Sorry to sound harsh, but your soul isn’t a game. It has immeasurable worth to God and he offers you nothing short of his life to save it and bring it to perfection, but you don’t get a redo at the end of this life if you reject his mercy. You won’t always have time to embrace this false martyr complex. You need to decide today: do you want temporal pleasure through lifeless and fruitless homogenital-anal acts or do you want to be everything God made you to be? You might not get a tomorrow to change your mind.

(Also, I do see the irony of using Portia de Rossi in the above gif)

—3—

Not a huge football or Super Bowl fanatic, but I did enjoy many of the Super Bowl ads. Pro aborts did not, however.

image image

Geez, like how much do you actually have to hate life? Talk about extremist anti-choicers. Just the mere thought of someone enjoying life, the thought of someone loving their blob of cells or making a blob of cells that will nine months from now magically become a human that is loved threatens the very world they live in. Joy and love are not acceptable to their worldview, even joy and love between others. Not only that but these two tweets are simply offensive. The first essentially denigrates all those children and people who appeared in the Super Bowl babies commercial. The message is that their parents should have used protection, that they are mistakes, and that their lives should not be celebrated, and that last night, everyone should have used protection because we don’t need any 2016 Super Bowl babies. The second is simply anti-science. Of course a human woman carries a human fetus. There is no such thing as humanizing a fetus, it already is human and has been since conception, this is an empirical fact. The real question is about personhood. Personhood isn’t something that can be tested empirically. Any assumption one draws about what qualifies as personhood is just that: an assumption. There is no definitive test that can prove a fetus is or isn’t a person, only that it is a unique individual human being. The question is both above our pay grade and completely out of ability to determine. That means, however, that the gravity of abortion is still serious, perhaps even more so because of the possibility of murdering millions of persons each year.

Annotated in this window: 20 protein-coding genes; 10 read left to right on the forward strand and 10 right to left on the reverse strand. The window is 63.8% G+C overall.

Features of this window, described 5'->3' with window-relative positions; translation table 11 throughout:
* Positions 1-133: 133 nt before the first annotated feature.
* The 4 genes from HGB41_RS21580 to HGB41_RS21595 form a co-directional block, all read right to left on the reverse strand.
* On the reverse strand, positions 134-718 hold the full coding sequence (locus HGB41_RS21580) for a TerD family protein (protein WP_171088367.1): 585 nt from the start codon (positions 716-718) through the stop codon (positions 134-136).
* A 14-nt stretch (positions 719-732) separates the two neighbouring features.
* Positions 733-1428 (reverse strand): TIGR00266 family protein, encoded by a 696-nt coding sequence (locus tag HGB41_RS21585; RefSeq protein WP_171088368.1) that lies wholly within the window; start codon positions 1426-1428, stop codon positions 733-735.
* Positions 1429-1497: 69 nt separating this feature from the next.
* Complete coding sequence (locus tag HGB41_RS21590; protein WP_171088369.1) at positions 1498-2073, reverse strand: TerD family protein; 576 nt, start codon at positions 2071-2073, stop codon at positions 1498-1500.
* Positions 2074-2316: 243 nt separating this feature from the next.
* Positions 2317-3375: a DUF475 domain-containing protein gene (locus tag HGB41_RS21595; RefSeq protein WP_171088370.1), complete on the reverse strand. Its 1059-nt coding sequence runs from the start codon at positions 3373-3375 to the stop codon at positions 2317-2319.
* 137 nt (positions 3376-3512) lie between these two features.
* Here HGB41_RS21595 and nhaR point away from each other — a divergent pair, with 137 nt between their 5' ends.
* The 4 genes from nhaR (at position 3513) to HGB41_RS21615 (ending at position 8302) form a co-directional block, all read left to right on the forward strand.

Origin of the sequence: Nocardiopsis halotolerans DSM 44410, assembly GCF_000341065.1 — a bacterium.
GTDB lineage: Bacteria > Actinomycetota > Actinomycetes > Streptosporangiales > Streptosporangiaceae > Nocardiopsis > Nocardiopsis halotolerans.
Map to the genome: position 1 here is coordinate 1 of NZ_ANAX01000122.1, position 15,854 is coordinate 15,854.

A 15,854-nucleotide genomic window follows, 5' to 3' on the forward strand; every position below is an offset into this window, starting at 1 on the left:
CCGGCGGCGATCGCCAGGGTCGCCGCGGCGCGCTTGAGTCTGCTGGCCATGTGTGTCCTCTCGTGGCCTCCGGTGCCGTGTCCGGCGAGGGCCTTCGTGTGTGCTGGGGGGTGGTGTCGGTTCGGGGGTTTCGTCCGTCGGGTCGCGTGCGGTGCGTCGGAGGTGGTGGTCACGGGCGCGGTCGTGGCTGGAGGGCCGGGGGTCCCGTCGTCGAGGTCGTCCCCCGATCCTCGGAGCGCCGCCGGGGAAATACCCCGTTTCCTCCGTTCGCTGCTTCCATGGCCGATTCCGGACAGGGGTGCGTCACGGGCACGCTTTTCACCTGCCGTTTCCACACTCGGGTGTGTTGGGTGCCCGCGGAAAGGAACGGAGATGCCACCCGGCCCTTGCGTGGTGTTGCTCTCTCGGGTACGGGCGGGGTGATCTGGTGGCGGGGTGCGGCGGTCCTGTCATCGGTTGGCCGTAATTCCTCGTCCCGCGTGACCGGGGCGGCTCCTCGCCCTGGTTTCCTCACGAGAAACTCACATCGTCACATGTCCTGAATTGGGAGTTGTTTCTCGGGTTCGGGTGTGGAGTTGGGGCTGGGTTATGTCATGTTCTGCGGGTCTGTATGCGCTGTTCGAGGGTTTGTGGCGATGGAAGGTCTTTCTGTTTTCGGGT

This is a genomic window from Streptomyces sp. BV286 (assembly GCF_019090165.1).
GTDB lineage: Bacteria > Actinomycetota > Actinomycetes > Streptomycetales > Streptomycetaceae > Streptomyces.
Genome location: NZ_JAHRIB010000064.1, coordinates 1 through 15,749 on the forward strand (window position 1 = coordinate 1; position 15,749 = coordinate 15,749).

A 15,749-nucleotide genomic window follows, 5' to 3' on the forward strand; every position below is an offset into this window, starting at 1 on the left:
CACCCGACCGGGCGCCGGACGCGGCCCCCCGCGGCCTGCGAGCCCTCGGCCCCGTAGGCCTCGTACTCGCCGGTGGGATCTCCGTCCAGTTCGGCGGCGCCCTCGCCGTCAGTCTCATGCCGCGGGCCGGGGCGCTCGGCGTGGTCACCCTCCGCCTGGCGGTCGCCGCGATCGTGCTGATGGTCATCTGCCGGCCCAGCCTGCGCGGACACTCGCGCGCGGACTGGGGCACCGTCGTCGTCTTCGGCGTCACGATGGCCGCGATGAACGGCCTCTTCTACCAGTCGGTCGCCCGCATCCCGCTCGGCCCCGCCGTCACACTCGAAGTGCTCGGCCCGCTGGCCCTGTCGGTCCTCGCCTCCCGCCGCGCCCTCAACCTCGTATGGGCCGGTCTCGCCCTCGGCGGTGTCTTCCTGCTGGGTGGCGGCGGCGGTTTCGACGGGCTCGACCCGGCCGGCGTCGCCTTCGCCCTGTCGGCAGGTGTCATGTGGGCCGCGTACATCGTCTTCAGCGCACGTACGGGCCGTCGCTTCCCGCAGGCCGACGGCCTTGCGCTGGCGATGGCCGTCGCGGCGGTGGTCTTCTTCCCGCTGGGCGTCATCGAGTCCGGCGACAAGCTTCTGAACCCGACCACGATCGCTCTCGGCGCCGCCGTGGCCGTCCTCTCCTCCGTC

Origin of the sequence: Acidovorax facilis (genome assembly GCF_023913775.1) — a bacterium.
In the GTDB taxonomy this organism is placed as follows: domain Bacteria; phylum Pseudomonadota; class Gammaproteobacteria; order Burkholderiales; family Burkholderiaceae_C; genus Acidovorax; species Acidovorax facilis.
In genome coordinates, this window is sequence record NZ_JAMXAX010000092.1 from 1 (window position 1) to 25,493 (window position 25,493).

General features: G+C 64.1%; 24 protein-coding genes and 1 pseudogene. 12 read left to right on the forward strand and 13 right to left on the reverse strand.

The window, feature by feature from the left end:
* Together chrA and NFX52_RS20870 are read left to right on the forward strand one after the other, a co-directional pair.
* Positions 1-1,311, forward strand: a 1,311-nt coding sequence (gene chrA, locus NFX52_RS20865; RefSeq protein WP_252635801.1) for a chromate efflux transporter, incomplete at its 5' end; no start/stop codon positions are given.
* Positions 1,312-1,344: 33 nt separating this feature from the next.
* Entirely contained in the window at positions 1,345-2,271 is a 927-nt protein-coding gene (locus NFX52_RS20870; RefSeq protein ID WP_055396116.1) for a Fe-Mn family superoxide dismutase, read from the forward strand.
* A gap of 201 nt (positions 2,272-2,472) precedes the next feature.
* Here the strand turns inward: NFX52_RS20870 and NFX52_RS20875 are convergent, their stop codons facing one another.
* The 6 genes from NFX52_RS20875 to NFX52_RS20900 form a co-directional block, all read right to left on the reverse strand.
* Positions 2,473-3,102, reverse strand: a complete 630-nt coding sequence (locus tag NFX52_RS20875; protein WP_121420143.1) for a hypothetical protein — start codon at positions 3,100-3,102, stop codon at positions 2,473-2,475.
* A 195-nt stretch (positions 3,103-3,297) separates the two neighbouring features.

The point I mean to make though, is that it is clear that the mouthpieces of the pro abortion movement are threatened by any message and choice that flows from love, joy, and celebration of life. It’s rather sad and pathetic.

—4—

Don’t forget that Lent begins on Wednesday. The Church, in her apostolic power to bind and loose, given to her by Jesus Christ in the Gospels, binds all Catholics of the proper age and who are not pregnant or have some other serious condition to abstain from meat on Wednesday and to fast. The Church fast consists of one regular sized meal and two smaller meals which together are less than one regular meal. And don’t forget, if Ash Wednesday Mass is the first Mass you’ve been to since Christmas or longer, you cannot take Holy Communion until you’ve made a Confession of missing Mass on Holy Days which is a grave sin (all Sunday’s are Holy Days of Obligation).

—5—